Tutorial: Instrumenting a Custom Java HTTP Framework with the Instana Tracing SDK

The Instana agent supports many Java HTTP frameworks, and in most cases tracing will be supported out-of-the-box as soon as you run the Java agent.

However, in case you have a custom in-house HTTP server that is not supported, you can use the Java Trace SDK to add tracing for your framework.

This tutorial shows how to do this.

Example Code

The example code for the custom-http-sample tutorial can be found on github.com. It implements the following scenario:

custom http server tutorial

If you run the example and open http://localhost:8080, you will get the response Hello, Stan!. However, if you analyze the calls in Instana, you will see that the trace is broken.

Trace 1: tracing screenshot 01

Trace 2: tracing screenshot 02

The outgoing requests are implemented using the Apache HTTP client, which is supported by Instana's automatic tracing. The missing link is the entry span (incoming call) GET /greeting at the custom HTTP server.

Enable Tracing for the Custom HTTP Server

For supported frameworks, the Instana agent instruments Java applications automatically. For the custom HTTP server, we need to add some annotations to tell the Instana agent which method calls should start a new span.

First, add mvn dependency


Second, add a @Span annotation to the method handling the HTTP request in the custom HTTP server.

@Span(type = Span.Type.ENTRY, value = "my-custom-http-server")
public String apply(Map<String, String> headers) {
  // ...

This annotation tells the Java agent to generate an ENTRY span (aka. server span) whenever this method is called.

Third, add the following to the Instana agent's configuration.yaml file to tell it that Java classes in package com.instana.sample.* should be scanned for the @Span annotation:

        - 'com.instana.sample'

Now, the custom server gets instrumented, and you see that the outgoing call to /name is triggered from the incoming call to /greeting.

tracing screenshot 03

However, the trace is still broken, because the trace ID is not passed on between the incoming call and the outgoing call.

Handling Incoming Tracing Headers

Instana uses the following HTTP headers to pass tracing information from one service to the next:

  • X-INSTANA-T: Trace ID
  • X-INSTANA-S: Parent span ID
  • X-INSTANA-L: Level 0 means the trace should be suppressed, which might be useful for health checks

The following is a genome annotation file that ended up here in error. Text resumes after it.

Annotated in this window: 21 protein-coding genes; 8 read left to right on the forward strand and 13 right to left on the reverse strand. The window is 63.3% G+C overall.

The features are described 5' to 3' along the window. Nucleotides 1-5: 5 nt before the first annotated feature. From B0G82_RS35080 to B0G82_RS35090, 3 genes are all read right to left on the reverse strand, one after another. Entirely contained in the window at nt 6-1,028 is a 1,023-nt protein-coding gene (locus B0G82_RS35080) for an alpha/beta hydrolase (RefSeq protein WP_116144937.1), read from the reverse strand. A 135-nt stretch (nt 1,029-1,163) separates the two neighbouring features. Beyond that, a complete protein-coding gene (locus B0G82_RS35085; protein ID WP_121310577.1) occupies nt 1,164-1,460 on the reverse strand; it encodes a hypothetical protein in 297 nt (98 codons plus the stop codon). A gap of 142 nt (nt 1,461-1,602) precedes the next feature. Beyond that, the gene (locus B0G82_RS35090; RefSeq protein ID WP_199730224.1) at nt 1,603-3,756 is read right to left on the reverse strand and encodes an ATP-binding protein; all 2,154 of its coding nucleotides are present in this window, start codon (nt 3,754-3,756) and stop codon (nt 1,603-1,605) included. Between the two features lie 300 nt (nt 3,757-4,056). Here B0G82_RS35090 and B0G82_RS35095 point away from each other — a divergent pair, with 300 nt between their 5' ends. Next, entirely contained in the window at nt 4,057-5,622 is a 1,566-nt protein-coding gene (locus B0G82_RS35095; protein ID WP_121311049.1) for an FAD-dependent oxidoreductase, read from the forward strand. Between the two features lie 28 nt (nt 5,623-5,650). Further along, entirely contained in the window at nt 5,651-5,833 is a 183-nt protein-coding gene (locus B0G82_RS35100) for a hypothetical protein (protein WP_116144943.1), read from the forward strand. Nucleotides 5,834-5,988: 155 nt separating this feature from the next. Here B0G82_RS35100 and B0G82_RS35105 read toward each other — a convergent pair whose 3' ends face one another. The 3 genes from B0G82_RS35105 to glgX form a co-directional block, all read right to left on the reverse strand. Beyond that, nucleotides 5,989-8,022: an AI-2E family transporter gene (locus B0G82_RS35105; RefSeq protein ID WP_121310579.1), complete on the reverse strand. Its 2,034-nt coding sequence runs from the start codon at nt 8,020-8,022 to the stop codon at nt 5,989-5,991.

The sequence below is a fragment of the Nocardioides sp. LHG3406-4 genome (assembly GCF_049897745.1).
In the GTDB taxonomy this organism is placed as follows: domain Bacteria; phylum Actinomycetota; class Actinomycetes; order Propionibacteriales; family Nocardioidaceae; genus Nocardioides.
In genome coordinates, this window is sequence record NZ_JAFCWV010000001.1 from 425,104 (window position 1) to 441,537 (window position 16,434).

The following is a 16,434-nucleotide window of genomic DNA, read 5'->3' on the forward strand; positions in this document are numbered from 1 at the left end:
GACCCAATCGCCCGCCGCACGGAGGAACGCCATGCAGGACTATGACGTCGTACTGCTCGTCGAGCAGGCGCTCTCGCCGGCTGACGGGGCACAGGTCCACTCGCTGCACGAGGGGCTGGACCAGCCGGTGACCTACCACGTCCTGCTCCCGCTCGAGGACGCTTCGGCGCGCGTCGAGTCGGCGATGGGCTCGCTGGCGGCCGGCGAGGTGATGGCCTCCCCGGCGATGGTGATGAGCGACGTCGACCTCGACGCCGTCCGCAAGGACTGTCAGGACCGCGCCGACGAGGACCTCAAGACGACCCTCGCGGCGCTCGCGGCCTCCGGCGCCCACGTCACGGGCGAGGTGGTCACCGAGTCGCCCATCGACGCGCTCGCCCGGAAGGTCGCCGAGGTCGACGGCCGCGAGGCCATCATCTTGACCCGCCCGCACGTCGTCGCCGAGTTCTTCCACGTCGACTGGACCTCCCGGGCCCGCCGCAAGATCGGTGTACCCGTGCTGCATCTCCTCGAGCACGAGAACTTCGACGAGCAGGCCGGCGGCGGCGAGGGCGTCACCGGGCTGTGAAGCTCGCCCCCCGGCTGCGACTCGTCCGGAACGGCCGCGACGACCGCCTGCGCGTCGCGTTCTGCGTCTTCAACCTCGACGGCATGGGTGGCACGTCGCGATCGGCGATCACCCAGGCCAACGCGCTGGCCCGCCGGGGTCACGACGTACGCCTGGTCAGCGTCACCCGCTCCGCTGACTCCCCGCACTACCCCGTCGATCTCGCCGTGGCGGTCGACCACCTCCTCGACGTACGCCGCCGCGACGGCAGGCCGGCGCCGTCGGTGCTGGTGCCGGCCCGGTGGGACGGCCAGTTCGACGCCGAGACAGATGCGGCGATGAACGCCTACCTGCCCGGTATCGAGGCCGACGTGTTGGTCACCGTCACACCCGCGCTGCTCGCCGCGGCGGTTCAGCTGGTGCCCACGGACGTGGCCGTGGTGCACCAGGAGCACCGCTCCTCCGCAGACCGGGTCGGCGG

In order to correlate the trace context in the customer HTTP server, you need to add the following method to GreetingHandler:

private void correlateTracing(Map<String, String> request) {
  String level = request.remove(SpanSupport.LEVEL);
  String traceId = request.remove(SpanSupport.TRACE_ID);
  String parentSpanId = request.remove(SpanSupport.SPAN_ID);

  if (SpanSupport.SUPPRESS.equals(level)) {
  } else if (traceId != null && parentSpanId != null) {
    SpanSupport.inheritNext(traceId, parentSpanId);

Note that we remove the headers after evaluating them, leaving only the original headers as they would be sent without Instana tracing.

However, you cannot just call correlateTracing() in apply(), because the headers need to be evaluated before the method with the @Span annotation is called. As a workaround, you could rename the apply() method to doApply() and add a step as follows:

public String apply(Map<String, String> headers) {
  return doApply(headers);

@Span(type = Span.Type.ENTRY, value = "my-custom-http-server")
private String doApply(Map<String, String> headers) {
  // ...

When you now run curl http://localhost:8080, you will see the complete Trace in Instana

tracing screenshot 04

Adding Tags

So far, our my-custom-http-server span is just a generic ENTRY span without any additional annotations. If you look at the details, they look quite empty.

span without annotations

You can call the SDK's SpanSupport.annotate() method within an active @Span context to add annotations to the current span. Instana supports part of OpenTracing's semantic conventions as described in the Java Trace SDK documentation. In order to add HTTP annotations, add the following lines at the top of the doApply() method:

@Span(type = Span.Type.ENTRY, value = SPAN_NAME)
private String doApply(Map<String, String> headers) {
  SpanSupport.annotate(Span.Type.ENTRY, SPAN_NAME,"tags.http.url", "http://localhost:8080/greeting");
  SpanSupport.annotate(Span.Type.ENTRY, SPAN_NAME,"tags.http.method", "GET");
  SpanSupport.annotate(Span.Type.ENTRY, SPAN_NAME,"tags.http.status_code", "200");
  // ...

Now the details of the ENTRY span for the custom HTTP server show the specified HTTP metadata.

span with annotations

Note that the corresponding EXIT span from Jetty to the custom HTTP server had HTTP metadata already, because the client uses the Apache HTTP client which is supported by Instana's auto tracing.

Marking a Span as Erroneous

At some point, you might want to mark a call as erroneous. This can easily be done by adding the error tag, as specified in OpenTracing's semantic conventions.

SpanSupport.annotate(Span.Type.ENTRY, SPAN_NAME,"tags.error", "true");

Adding this take, makes your call be visualized as erroneous in Instana.

erroneous span

Summary and Outlook

This tutorial showed the most important API needed to instrument a custom HTTP framework with Instana's distributed tracing.

For a full reference on our SDK, view the SDK's JavaDoc. For example, the @SpanParam and @SpanReturn annotations make it really easy to capture parameters or return values as additional information far spans, which might be more convenient than explicitly calling SpanSupport.annotate() in some scenarios.